I couldn’t attend—because I wasn’t invited—but this past Monday the New York Times held another session in its “Diversity Awareness Series,” which is a forum for its “employees and leaders to learn about the many facets of”—you guessed it—”diversity.”
This particular session featured Christine Quinn, the speaker of the New York City Council, “the first woman to hold this post,” reads the invitation, “and the first lesbian in conversation with Sewell Chan, the bureau chief of the Metro desk’s City Room.”
It would be utterly routine for the news staff of the Times to invite in a politician for a discussion of the issues he or she is confronting. But what is happening here is something else. The publisher of the family-owned newspaper, Arthur Sulzberger, Jr., has unleashed a team of what he calls “Internal Consultants” to impose a politically correct regime of diversity on the paper—editorial and news side alike. As a woman and a lesbian, Quinn has been enlisted in that effort. Yet she happens to be an influential figure in city government whom the news staff will be continuing to cover.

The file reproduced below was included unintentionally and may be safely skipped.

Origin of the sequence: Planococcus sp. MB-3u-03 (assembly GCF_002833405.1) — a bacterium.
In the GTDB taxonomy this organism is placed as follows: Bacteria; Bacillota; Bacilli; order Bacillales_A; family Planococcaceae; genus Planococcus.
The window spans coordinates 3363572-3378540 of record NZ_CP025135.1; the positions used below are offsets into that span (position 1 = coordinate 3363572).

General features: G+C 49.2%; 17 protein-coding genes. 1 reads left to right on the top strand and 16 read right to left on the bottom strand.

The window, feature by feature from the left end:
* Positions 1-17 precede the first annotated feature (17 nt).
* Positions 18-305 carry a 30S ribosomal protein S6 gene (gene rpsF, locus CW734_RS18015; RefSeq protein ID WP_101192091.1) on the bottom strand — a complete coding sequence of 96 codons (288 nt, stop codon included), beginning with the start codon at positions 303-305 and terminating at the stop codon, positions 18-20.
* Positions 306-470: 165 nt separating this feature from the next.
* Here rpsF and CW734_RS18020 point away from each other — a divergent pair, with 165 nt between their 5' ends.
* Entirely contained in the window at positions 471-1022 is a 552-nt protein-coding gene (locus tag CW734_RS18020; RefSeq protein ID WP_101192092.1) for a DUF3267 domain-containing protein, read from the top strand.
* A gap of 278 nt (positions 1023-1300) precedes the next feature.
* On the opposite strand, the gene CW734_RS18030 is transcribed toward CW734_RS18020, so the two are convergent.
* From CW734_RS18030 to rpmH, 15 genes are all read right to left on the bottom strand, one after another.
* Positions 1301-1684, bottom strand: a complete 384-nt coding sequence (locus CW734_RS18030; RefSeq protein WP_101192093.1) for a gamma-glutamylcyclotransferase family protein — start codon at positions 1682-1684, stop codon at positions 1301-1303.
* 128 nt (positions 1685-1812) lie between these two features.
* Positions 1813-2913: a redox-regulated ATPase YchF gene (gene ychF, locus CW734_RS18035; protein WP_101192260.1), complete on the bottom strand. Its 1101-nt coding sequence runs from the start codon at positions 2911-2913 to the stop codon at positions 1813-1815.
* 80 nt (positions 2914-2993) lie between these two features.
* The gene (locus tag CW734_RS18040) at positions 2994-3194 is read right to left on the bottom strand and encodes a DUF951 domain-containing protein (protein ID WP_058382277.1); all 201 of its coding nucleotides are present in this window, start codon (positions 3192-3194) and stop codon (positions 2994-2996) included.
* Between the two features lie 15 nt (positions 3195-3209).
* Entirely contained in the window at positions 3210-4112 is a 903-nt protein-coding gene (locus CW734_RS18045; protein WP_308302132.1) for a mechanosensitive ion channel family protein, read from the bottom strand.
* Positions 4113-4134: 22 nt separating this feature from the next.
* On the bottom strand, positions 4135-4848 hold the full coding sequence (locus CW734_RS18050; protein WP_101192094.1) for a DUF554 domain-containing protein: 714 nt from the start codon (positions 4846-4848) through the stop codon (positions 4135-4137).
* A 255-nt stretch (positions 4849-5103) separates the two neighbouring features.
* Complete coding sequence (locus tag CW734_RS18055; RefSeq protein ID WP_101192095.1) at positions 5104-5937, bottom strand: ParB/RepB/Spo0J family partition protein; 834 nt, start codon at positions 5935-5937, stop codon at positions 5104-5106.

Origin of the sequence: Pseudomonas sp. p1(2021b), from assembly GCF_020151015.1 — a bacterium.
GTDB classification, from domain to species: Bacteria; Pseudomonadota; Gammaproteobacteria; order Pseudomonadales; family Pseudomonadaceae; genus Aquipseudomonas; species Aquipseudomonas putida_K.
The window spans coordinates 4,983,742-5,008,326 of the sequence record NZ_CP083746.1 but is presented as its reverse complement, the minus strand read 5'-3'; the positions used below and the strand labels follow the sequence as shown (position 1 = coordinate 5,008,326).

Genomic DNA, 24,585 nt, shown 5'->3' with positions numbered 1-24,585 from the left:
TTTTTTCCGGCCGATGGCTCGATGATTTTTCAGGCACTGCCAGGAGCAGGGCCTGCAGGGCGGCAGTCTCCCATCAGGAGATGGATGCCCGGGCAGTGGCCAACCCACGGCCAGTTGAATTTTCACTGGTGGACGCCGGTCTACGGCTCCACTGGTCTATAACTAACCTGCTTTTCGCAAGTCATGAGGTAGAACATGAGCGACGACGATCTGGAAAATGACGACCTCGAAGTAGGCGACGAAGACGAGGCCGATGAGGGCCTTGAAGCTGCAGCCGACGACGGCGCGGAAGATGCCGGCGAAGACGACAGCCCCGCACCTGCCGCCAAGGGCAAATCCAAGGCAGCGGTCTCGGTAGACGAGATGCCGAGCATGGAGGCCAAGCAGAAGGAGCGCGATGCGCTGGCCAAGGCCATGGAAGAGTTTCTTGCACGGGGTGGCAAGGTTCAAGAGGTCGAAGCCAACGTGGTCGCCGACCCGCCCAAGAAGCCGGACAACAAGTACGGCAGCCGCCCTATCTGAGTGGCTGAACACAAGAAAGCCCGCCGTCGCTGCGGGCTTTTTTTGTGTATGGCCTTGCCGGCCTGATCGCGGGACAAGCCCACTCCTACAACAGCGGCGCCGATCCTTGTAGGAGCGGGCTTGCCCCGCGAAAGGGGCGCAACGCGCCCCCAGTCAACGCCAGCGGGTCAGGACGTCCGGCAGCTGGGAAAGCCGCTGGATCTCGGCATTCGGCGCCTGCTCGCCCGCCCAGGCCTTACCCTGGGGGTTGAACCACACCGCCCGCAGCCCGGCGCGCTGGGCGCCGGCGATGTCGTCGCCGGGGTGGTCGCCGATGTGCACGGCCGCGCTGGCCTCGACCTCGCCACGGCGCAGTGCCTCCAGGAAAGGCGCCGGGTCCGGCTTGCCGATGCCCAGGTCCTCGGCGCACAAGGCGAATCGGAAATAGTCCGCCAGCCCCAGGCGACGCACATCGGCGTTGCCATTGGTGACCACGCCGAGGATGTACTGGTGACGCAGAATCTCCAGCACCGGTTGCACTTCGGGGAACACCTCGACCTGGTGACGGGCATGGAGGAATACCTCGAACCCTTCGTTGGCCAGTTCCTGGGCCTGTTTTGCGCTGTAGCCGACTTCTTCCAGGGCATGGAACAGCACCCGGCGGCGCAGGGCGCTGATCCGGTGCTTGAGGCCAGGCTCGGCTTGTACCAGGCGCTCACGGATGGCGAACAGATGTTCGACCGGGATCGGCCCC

This causes one to wonder: will the reporters and editors who have had their thinking about diversity reprogrammed in these sessions be fair and balanced in their coverage of this politician? Or, under the watchful eyes of the Internal Consultants, will they henceforth, first and foremost, celebrate Quinn as a lesbian pioneer?